For many families, the kitchen is the heart of the home. It is the room where everyone comes together for meals and conversation. Yet, this is the same room where potentially dangerous situations can, and do, happen. Mishaps do occur, but with some careful planning, those accidents can be minimized.

Seniors, especially those aging in place, can make a number of adjustments so that their kitchens are safe and more senior-friendly. Caregivers or loved ones can help their seniors organize the kitchen contents and layout in a manner that removes potential hazards as well as installing safety devices for emergencies. The following tips can help seniors who plan on aging in place reduce or eliminate the most common types of kitchen hazards.

Organizing Tips to Make Your Kitchen Safer

1.  Flooring and Mats: If you have mobility or stability issues, non-slip flooring and mats are ideal to aid in preventing slips and falls. Wearing shoes or slippers that have non-slip bottoms helps to prevent slips. Always clean up any liquid or food that falls onto the floor. Use a simple sponge mop or a disposable floor-cleaning sheet when washing the floor. Wash the floor in small sections and let each section dry before cleaning another section. If you use a walker or a cane and are concerned about slipping on a wet surface, ask a family member or your caregiver to help with mopping the floor.

2.  Flammable Liquids and Chemicals: To prevent the possibility of a fire, keep your flammable liquids or chemicals such as cleaning products stored away from the kitchen in a garage or laundry room. If that is not possible, place these products in an area that can be locked when not being used. Flammable liquids and chemicals can explode when exposed to heat or extreme sunlight.

3.  Dishes, Glasses, and Table Utensils: Our dexterity, strength, and flexibility lessen as we age. Replacing your kitchen wares with unbreakable objects eliminates the risk of breaking kitchen wares that can cause serious cuts and trips to the emergency room. Separate and keep your sharp knives apart from the other utensils to avoid accidentally grabbing one when getting other cutlery. Use a knife rack if you have enough empty counter space.

4.  Pots and Pans: Because pots and pans are heavy objects, keep them at or below waist level. They will be easier to handle and you have removed the risk of having one fall on your head from a high storage shelf.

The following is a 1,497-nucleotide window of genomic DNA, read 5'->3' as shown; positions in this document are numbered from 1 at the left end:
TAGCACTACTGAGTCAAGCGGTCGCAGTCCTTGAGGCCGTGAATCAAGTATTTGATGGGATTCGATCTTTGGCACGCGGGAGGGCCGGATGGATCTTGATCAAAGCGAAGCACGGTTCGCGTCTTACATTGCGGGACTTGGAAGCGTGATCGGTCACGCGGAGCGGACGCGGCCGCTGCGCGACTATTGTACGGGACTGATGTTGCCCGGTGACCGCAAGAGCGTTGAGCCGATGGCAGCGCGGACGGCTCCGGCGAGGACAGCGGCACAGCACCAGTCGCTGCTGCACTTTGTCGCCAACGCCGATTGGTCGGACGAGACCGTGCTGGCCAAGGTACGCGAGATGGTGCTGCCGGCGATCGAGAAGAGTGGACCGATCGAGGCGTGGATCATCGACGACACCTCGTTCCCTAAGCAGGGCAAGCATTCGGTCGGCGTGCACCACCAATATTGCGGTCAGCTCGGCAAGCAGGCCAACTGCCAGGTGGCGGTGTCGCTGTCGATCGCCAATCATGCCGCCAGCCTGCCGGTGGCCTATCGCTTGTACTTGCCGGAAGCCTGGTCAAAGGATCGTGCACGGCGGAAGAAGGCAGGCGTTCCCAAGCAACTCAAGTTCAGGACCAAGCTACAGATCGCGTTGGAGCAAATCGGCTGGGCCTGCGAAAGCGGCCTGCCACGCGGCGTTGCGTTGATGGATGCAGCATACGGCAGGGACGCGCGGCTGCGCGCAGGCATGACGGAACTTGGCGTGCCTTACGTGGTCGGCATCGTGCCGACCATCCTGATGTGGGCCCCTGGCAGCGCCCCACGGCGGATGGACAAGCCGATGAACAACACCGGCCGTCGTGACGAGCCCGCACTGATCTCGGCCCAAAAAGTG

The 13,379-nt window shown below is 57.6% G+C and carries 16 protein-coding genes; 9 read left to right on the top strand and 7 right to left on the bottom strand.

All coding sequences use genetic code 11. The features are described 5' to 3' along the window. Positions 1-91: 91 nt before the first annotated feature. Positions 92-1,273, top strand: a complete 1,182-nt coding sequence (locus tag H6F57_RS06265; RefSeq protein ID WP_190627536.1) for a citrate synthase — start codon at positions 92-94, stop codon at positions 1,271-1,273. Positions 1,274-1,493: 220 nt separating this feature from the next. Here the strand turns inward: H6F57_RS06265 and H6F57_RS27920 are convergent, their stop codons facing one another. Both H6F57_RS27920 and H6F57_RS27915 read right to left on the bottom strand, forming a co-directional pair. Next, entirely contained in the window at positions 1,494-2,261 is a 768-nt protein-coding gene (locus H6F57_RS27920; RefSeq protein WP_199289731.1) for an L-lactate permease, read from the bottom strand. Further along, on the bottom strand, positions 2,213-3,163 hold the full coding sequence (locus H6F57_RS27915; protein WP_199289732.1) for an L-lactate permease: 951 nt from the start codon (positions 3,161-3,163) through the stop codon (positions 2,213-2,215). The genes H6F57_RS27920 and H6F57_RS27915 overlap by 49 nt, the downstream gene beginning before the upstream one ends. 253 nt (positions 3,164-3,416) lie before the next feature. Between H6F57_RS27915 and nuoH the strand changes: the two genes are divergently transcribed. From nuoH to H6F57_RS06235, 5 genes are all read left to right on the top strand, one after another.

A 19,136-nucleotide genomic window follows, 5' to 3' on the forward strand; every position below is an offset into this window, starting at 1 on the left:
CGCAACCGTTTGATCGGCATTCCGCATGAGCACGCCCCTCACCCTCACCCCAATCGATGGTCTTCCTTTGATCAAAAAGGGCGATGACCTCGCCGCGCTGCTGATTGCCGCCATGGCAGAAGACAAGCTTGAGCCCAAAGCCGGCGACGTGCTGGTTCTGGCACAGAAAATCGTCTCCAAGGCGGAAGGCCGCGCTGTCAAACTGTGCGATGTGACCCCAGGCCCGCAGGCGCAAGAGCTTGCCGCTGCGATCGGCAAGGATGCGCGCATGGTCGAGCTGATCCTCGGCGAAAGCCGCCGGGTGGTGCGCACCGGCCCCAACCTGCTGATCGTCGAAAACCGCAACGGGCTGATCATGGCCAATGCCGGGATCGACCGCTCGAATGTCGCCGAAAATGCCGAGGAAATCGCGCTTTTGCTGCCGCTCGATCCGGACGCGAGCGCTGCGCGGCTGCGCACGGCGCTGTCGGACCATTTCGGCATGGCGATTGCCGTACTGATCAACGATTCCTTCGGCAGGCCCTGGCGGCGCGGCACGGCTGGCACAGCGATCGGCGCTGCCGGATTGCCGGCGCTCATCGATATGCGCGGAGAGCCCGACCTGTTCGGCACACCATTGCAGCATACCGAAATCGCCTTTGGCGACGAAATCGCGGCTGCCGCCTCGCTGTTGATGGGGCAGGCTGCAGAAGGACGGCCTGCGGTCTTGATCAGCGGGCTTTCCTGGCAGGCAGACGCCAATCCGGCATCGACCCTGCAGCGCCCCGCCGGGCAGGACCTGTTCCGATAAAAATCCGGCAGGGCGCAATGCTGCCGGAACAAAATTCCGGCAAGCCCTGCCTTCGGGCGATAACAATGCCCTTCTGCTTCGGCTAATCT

5.  Appliances: Keep your counter space as clean as possible when not working in the kitchen. Store appliances such as an electric can-opener, blender, mixer, bread maker, or slow cooker in the pantry or on an easily reachable shelf of a cabinet when not in use. Unplug and roll up the cords of frequently used appliances such as a toaster or a coffee pot that remain on a countertop when not in use. This eliminates tripping over a loose cord and prevents any appliance from accidentally turning on during a power surge or from a malfunction.

6.  Doors, drawers, and Clutter: You can avoid bumps, falls, and other kitchen hazards by closing all drawers, cabinet doors, storage area doors, and pantry doors when not in use. Remove any clutter that collects on countertops, the kitchen table, or in front of empty wall spaces. Having a clear view of all surface areas will reduce the potential for tripping over objects or grabbing something that can seriously cut your fingers.

Safety Devises to Make Your Kitchen Safer

1.  Smoke Detector: Most municipalities require that all homes and apartments be equipped with smoke detectors. Having a smoke detector in the kitchen will alert you if flammable items such as dishtowels, linen, curtains, tablecloths, loose clothing, or aprons placed too close to the stove begin to smolder or catch fire. Whether your stove is electric or gas, grease fires are another hazard you can avoid with a smoke detector.

2.  Fire Extinguisher: Buy a fire extinguisher, learn how to use it, and place it in a handy location for emergency situations.

3.  Lighting: Install light bulbs designated as daylight bulbs to brighten the lighting in the kitchen. You can avoid tripping over something left out of place when you have a well-lit kitchen.

4.  Grab Bars: Install grab bars in the kitchen areas where you are concerned about the possibility of falling. This can be along a wall, next to a stove, or along the edge of countertops.

Bottom Line

Your kitchen is an important setting in your daily life. Having a place that is safe for cooking and eating means that everything in the kitchen needs to be thoughtfully arranged. Having a safe kitchen can contribute to your peace of mind as you live independently.

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